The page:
IGBT Modules - Technologies, Driver and Application (Second Edition) - page 114

Fig. 2.43
Example of parallel connection of three IGBTs and diode chips
(plotted currents relate to thediodes)
Dynamic current sharing can be described in terms of the inductive design of the IGBT
module and the gate emitter connection. The influence of external factors, such as the
driver stage and cooling in relation to the parallel connection, will be dealt with in later
To achieve an even balance, i.e. to synchronise the turning on and turning off of IGBTs
and diodes, the DCB layout and bond layout must exclude preferential or
disadvantageous switching of the chips. This simply means keeping the parasitic
influences of the design as even as possible for all semiconductors connected in
parallel. This is achieved by connecting an auxiliary emitter, among other things. The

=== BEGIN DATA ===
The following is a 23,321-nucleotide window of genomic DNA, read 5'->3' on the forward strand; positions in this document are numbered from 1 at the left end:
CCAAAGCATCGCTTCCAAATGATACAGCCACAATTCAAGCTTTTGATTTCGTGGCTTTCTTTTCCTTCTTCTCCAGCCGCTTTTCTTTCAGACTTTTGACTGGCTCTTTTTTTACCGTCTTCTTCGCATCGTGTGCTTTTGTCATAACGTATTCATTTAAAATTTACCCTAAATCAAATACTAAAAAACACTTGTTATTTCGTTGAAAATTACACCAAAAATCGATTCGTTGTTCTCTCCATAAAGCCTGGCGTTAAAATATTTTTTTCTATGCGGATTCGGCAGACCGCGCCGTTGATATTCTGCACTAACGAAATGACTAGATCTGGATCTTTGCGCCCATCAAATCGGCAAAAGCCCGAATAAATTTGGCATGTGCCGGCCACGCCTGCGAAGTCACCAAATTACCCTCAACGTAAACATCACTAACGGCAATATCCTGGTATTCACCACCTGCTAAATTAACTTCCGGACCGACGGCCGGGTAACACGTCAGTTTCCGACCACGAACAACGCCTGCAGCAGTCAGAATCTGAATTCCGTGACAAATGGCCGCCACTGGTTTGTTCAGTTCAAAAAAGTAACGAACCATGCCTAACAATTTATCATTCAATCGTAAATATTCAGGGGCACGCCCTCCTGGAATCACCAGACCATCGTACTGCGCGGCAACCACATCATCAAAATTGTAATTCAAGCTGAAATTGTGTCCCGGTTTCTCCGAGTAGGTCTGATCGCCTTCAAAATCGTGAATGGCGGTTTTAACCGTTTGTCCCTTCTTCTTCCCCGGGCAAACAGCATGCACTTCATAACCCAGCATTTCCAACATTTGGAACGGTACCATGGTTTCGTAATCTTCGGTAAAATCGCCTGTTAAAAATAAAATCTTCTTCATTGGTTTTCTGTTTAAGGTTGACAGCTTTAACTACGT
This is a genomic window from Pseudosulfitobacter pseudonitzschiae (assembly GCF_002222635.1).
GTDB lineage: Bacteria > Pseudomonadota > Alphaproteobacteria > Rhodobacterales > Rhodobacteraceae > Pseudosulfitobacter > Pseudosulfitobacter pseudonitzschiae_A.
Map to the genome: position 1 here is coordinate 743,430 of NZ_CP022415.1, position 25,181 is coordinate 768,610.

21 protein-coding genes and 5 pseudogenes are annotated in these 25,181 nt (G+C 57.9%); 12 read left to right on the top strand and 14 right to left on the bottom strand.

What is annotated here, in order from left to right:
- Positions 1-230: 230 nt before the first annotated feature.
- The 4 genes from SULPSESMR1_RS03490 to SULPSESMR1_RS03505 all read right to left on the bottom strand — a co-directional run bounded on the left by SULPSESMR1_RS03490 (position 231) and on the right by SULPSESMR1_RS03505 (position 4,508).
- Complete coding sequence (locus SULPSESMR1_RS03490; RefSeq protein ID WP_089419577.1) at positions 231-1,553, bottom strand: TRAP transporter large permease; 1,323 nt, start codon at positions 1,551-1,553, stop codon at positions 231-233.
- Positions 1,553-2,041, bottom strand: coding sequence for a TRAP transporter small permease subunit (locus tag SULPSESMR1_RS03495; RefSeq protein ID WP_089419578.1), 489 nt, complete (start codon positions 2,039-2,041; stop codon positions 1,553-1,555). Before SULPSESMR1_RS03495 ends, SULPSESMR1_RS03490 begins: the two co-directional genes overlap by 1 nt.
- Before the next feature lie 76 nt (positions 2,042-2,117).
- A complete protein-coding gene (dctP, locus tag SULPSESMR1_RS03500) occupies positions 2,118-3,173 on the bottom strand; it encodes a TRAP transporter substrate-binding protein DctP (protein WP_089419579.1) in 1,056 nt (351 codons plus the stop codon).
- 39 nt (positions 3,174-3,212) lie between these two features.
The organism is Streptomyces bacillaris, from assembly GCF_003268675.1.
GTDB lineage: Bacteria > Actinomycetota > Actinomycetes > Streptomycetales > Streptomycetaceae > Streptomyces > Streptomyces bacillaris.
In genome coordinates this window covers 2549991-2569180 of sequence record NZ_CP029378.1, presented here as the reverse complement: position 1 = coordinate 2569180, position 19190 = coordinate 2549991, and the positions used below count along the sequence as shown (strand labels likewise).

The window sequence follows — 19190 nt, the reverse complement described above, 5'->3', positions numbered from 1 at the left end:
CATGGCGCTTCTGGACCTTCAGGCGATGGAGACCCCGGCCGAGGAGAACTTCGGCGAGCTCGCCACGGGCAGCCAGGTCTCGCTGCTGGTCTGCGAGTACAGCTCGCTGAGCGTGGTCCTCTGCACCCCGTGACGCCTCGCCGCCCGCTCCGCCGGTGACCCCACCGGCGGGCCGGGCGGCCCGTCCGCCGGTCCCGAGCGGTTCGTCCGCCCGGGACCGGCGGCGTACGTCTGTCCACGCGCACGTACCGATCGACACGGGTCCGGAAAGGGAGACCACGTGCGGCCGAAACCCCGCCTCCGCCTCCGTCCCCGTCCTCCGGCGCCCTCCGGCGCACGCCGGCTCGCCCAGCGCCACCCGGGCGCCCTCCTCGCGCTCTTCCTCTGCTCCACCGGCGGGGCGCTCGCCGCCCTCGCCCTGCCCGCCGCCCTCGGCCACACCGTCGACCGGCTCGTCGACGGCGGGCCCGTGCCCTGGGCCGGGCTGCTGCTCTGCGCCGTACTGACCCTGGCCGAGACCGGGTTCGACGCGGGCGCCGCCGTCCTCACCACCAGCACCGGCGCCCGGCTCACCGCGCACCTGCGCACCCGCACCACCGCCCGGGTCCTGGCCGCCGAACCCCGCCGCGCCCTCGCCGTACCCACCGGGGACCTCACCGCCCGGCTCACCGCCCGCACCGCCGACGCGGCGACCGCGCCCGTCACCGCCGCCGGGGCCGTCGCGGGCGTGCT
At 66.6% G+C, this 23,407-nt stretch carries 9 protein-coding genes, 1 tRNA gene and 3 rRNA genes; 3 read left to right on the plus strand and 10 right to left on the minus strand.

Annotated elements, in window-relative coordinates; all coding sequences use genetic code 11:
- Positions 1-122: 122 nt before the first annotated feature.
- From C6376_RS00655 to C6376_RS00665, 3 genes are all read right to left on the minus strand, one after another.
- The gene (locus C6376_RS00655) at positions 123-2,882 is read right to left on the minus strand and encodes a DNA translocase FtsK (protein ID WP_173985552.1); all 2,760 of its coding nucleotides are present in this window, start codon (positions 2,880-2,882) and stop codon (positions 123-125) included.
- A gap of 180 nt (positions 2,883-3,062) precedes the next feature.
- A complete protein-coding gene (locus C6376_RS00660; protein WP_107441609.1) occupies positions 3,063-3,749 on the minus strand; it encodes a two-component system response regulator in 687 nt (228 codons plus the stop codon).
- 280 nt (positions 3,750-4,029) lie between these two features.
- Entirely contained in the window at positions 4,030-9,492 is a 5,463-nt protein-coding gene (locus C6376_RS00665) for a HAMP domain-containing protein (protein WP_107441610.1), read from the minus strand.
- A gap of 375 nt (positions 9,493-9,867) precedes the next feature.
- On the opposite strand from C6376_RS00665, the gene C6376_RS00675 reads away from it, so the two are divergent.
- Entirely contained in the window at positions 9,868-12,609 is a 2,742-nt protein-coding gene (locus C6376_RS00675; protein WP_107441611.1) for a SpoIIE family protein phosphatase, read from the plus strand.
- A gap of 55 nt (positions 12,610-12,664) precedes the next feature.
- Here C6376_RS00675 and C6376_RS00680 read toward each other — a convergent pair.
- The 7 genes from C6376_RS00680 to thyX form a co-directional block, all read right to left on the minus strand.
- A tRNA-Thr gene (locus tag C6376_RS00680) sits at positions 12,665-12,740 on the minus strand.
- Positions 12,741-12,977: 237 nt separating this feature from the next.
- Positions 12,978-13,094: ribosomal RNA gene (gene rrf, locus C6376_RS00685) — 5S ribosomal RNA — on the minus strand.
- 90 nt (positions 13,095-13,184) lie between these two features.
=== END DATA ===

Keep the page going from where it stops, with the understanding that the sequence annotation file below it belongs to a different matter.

auxiliary emitter is created from themain emitter for all IGBTs connected in parallel. The
positioning of the electrical connection is crucial to the entire switching behaviour and
high short circuit capability of the IGBT module. This effect is known as positive and
negative emitter feedback. In certain circumstances, the chip top surfaces (emitter
potential) of the IGBTs and diodes connected in parallel are additionally connected
using a bond wire to achieve symmetry in the switching behaviour and prevent high
frequency oscillations. This is described inmore detail in chapte
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